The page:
RIVERSIDE, Calif. -- A team of researchers, including an assistant professor at the University of California, Riverside Bourns College of Engineering, have identified a weakness believed to exist in Android, Windows and iOS mobile operating systems that could be used to obtain personal information from unsuspecting users. They demonstrated the hack in an Android phone.
The researchers tested the method and found it was successful between 82 percent and 92 percent of the time on six of the seven popular apps they tested. Among the apps they easily hacked were Gmail, CHASE Bank and H&R Block. Amazon, with a 48 percent success rate, was the only app they tested that was difficult to penetrate.
The paper, "Peeking into Your App without Actually Seeing It: UI State Inference and Novel Android Attacks," will be presented Friday, Aug. 22 at the 23rd USENIX Security Symposium in San Diego. Authors of the paper are Zhiyun Qian, of the Computer Science and Engineering Department at UC Riverside; Z. Morley Mao, an associate professor at the University of Michigan; and Qi Alfred Chen, a Ph.D. student working with Mao.
The researchers believe their method will work on other operating systems because they share a key feature researchers exploited in the Android system. However, they haven't tested the program using the other systems.
The researchers started working on the method because they believed there was a security risk with so many apps being created by some many developers. Once a user downloads a bunch of apps to his or her smart phone they are all running on the same shared infrastructure, or operating system.
"The assumption has always been that these apps can't interfere with each other easily," Qian said. "We show that assumption is not correct and one app can in fact significantly impact another and result in harmful consequences for the user."
The attack works by getting a user to download a seemingly benign, but actually malicious, app, such as one for background wallpaper on a phone. Once that app is installed, the researchers are able to exploit a newly discovered public side channel -- the shared memory statistics of a process, which can be accessed without any privileges. (Shared memory is a common operating system feature to efficiently allow processes share data.)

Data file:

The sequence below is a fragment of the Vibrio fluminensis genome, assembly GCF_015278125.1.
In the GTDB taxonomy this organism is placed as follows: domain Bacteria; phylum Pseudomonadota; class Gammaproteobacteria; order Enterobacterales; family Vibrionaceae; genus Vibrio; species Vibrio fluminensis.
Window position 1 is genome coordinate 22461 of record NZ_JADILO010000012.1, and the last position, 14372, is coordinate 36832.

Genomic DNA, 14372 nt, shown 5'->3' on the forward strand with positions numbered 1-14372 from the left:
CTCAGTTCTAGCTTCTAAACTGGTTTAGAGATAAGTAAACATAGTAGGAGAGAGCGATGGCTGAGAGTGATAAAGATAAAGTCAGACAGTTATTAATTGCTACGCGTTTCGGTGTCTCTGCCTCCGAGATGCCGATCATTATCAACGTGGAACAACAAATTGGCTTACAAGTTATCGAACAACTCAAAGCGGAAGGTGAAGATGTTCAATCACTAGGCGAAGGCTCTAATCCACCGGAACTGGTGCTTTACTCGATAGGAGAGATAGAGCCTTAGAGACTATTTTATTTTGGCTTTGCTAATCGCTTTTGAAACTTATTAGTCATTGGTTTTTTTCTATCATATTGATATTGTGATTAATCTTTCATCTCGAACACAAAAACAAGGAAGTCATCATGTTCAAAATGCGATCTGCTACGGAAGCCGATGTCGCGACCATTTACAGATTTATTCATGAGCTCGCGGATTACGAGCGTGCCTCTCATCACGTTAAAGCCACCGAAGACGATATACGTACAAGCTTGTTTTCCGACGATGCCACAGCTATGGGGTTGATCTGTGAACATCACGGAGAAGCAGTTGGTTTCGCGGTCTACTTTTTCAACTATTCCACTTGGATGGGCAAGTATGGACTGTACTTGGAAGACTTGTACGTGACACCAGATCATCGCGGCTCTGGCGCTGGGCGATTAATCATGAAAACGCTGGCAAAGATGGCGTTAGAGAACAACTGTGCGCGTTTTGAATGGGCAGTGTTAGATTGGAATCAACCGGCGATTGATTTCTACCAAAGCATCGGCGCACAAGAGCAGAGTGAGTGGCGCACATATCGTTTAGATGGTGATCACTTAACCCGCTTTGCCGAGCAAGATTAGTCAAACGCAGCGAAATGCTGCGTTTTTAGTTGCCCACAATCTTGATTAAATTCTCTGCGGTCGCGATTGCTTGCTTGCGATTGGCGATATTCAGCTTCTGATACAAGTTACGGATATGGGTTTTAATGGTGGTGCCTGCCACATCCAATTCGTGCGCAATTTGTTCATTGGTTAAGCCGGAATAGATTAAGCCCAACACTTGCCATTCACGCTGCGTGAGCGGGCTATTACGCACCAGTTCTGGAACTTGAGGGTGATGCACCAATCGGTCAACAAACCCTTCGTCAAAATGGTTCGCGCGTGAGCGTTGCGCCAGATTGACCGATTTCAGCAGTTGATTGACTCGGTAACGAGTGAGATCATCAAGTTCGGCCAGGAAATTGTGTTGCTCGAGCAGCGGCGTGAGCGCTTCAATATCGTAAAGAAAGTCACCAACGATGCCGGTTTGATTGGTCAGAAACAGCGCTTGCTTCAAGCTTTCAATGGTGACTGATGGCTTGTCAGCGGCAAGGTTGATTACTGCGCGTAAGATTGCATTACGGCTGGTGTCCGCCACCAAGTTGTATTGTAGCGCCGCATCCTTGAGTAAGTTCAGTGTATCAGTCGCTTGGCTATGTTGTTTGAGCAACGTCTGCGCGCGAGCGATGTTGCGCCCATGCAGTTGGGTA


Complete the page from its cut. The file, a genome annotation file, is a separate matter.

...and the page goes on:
The researchers monitor changes in shared memory and are able to correlate changes to what they call an "activity transition event," which includes such things as a user logging into Gmail or H&R Block or a user taking a picture of a check so it can be deposited online, without going to a physical CHASE Bank. Augmented with a few other side channels, the authors show that it is possible to fairly accurately track in real time which activity a victim app is in.
There are two keys to the attack. One, the attack needs to take place at the exact moment the user is logging into the app or taking the picture. Two, the attack needs to be done in an inconspicuous way. The researchers did this by carefully calculating the attack timing.
"By design, Android allows apps to be preempted or hijacked," Qian said. "But the thing is you have to do it at the right time so the user doesn't notice. We do that and that's what makes our attack unique."
The researchers created three short videos that show how the attacks work. They can be viewed here: http://bit.
Here is a list of the seven apps the researchers attempted to attack and their success rates: Gmail (92 percent), H&R Block (92 percent), Newegg (86 percent), WebMD (85 percent), CHASE Bank (83 percent), Hotels.com (83 percent) and Amazon (48 percent).
Amazon was more difficult to attack because its app allows one activity to transition to almost any other activity, increasing the difficulty of guessing which activity it is currently in.
Asked what a smart phone user can do about this situation, Qian said, "Don't install untrusted apps." On the operating system design, a more careful tradeoff between security and functionality needs to be made in the future, he said. For example, side channels need to be eliminated or more explicitly regulated.